In most cases, these wines are labeled with remarks such as extra dry, dry, medium sweet, sweet, and dessert. Now, some regulatory boards (such as the Liquor Board of Ontario {LCBO}) have come up with sweetness charts that have a range of values for these remarks.

LCBO Sweetness Chart

According to this chart, a wine labeled “dry” will have a residual sugar content level of 5 – 17 g/L. To know the sugar calorie content of such a bottle of wine:

  • First, it is advisable to pick the higher limit as the sugar content of your wine. While it will not give an accurate value, you’ll stay within the desired limits for your wine.
  • Then, you divide this actual residual sugar value by 10 to derive the residual sugar level in percentage (%RS) i.e. 17/10 = 1.7 percent.
  • Then you use the formula:

Sugar Calories = Ounces x %RS x 1.14

With this formula, you can derive an approximate value for the sugar calorie of the wine and add it to the alcohol calorie content to derive the total calorie content of the wine. Perhaps you do not want to rack your head with all those calculations, you can use online calorie content calculators to find out.

Examples of Wines and their Calorie Content

If you’re still not satisfied with the idea of punching in some numbers, we have compiled a list of wines for you in this section along with the calorie content in a bottle. We’ll be dividing these wines into categories while explaining each of them.

Red Wines Calories

To start with, red wines tend to have a higher alcohol content due to their higher level of tannins. Hence, their alcohol calorie content will be considerably higher compared to a white wine which has a lower tannin level and alcohol by volume (ABV) value. The average bottle of red wine (750mL) will contain about 625 calories. However, some sweeter red wines might contain higher calorie levels due to their elevated sugar content. Hence, it is advisable to check your wine bottle for the labels present.

Here are some examples of popular red wines with the calorie content in their bottles.

Creek’s Cabernet Sauvignon

RED WINES CALORIE CONTENT (PER 750 ML BOTTLE)
Cabernet Sauvignon 600 Calories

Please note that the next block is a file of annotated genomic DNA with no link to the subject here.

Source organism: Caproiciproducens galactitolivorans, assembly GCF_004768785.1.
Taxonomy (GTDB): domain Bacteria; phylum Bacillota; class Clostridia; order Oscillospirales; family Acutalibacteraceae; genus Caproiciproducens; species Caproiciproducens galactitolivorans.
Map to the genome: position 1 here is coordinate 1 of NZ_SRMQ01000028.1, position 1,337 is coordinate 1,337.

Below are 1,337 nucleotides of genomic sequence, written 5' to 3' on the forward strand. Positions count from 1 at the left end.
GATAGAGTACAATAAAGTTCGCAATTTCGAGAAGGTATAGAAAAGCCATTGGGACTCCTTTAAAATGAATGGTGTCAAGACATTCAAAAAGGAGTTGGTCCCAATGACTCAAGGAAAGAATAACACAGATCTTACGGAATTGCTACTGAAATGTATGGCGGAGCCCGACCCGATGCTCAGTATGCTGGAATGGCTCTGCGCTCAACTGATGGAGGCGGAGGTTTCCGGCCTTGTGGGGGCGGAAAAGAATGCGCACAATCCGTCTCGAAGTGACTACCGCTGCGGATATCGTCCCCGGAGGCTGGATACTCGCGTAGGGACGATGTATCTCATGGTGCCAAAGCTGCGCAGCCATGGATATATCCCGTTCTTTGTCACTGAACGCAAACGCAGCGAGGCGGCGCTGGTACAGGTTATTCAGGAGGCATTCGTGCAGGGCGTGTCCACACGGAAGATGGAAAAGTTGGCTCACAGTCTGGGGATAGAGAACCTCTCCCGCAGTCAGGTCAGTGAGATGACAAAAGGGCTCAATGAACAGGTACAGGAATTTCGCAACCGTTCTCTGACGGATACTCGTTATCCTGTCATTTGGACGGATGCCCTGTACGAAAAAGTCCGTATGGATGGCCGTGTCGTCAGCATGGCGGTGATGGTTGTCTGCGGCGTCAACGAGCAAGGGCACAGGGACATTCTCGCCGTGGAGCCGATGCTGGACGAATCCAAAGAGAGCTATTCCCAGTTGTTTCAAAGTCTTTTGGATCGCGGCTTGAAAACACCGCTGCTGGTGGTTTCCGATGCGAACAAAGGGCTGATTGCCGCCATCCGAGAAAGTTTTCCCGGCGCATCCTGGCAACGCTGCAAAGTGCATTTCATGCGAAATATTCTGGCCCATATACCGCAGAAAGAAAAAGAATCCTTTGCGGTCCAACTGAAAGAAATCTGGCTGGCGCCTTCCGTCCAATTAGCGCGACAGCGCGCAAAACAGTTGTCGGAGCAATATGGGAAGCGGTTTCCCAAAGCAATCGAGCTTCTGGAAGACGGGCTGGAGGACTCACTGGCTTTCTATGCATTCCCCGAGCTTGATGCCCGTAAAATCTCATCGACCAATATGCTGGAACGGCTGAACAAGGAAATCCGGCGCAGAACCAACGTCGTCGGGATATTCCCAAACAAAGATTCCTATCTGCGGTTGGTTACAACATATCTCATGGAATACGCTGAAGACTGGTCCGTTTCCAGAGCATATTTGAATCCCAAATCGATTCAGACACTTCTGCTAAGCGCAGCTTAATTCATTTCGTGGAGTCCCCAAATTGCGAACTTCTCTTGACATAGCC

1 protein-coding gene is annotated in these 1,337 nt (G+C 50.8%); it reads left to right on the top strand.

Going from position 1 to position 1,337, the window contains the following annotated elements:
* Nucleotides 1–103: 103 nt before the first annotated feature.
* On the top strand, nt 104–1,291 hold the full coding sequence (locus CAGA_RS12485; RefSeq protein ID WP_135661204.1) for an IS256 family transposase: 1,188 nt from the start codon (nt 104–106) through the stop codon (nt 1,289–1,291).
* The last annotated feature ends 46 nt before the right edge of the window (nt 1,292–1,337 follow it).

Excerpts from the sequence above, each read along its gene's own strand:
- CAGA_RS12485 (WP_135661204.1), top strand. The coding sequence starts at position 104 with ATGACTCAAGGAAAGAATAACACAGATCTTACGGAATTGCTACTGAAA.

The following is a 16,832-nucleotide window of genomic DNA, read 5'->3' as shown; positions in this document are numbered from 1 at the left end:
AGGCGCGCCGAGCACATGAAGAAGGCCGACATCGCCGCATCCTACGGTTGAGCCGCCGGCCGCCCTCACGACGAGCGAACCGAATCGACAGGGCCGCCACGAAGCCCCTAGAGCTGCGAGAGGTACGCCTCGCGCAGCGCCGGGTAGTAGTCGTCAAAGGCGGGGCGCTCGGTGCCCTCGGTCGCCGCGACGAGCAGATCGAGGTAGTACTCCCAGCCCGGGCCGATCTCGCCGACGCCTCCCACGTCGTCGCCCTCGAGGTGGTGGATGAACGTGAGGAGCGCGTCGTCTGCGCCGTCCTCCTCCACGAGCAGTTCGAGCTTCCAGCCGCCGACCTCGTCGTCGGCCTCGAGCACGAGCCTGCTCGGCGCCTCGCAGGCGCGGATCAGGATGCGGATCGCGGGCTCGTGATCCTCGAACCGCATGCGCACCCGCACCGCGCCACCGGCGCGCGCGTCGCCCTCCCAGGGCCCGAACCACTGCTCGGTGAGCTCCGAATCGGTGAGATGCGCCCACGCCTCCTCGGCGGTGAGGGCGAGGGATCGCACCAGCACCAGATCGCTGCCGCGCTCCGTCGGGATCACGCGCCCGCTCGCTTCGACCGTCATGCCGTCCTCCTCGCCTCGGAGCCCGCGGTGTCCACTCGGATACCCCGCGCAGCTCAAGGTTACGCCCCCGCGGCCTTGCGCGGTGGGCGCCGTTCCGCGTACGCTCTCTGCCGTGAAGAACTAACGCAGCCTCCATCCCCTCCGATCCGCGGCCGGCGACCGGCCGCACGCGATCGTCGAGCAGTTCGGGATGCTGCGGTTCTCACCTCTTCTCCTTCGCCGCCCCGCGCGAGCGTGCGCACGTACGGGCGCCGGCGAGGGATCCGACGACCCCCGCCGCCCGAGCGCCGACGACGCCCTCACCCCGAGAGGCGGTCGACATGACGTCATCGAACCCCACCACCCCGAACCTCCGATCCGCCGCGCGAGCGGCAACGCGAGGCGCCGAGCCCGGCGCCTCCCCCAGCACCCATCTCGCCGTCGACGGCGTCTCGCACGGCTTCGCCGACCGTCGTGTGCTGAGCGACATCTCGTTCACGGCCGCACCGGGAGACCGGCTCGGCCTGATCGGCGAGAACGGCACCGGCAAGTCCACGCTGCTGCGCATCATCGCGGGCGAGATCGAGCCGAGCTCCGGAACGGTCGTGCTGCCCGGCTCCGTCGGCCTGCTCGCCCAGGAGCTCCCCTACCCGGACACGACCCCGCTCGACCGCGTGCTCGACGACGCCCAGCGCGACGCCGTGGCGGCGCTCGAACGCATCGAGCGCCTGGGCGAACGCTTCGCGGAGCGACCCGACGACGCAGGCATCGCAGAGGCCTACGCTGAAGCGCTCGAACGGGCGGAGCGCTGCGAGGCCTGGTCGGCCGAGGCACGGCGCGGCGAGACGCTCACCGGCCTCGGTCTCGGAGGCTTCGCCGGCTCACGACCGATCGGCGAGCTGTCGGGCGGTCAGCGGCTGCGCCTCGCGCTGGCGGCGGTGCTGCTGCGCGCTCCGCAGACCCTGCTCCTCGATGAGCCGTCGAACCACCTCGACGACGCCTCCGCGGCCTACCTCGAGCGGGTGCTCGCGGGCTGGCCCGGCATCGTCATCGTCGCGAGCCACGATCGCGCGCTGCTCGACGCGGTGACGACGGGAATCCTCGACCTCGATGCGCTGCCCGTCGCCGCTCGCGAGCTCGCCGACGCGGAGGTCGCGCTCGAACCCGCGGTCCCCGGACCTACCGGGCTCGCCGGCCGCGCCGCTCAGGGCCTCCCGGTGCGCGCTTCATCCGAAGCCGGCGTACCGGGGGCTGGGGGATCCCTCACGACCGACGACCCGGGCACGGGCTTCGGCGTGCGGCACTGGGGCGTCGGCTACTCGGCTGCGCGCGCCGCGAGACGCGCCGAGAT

Merlot 600 Calories
Pinot Noir 620 Calories
Shiraz 626 Calories
Zinfandel 664 Calories

White Wines Calories

White wines generally have a lower amount of calorie content compared to red wines. Due to the lower amount of tannins in them, their alcohol by volume (ABV) value is lower. Hence, their calorie content will be lower compared to a bottle of red wine with similar sugar content. On average, a 750ml bottle of white wine will contain 600 calories. Some even go as low as 400 calories (if it a dry white wine). If you’ll like to enjoy a few glasses of wine without having to worry about too much calorie intake, a dry white wine will be your best bet.

Here are a few examples of white wines with their calorie content (per 750ml bottle):

Krick Hubert’s Riesling

 

WHITE WINES CALORIE CONTENT (PER 750 ML BOTTLE)
Riesling 575 Calories
Chardonnay 600 Calories
Chenin Blanc 606 Calories
Sauvignon Blanc 609 Calories
Semillon 622 Calories
Point Gris (Grigio) 624 Calories

Rose Wines Calories

Although the Rose wine (or rose) is a medium-bodied red wine, it gives just about the same number of calories as any red wine. It comes in a variety of colors ranging from amber to purple. If you’re about to enjoy a bottle of Rose, always remember that the darker shades mean more calories. Therefore, if you’re watching your weight but would still prefer a Rose, it is better to stick with the lighter shades.

Although the Rose wine (or rose) is a medium-bodied red wine, it gives just about the same number of calories as any red wine. An average bottle of Rose wine contains about 625 calories. It comes in a variety of colors ranging from amber to purple. If you’re about to enjoy a bottle of Rose, always remember that the darker shades mean more calories. Therefore, if you’re watching your weight but would still prefer a Rose, it is better to stick with the lighter shades.

Here are some examples of Rose wines with their calorie content per bottle:

Wölffer Estate Rosé

 

ROSE WINES calorie content (per 750 ml bottle)
Wölffer Estate Rosé 525 Calories
Château Miraval Côtes de Provence Rosé 533 Calories
Château d’Esclans Whispering Angel Côtes de Provence Rosé 554 Calories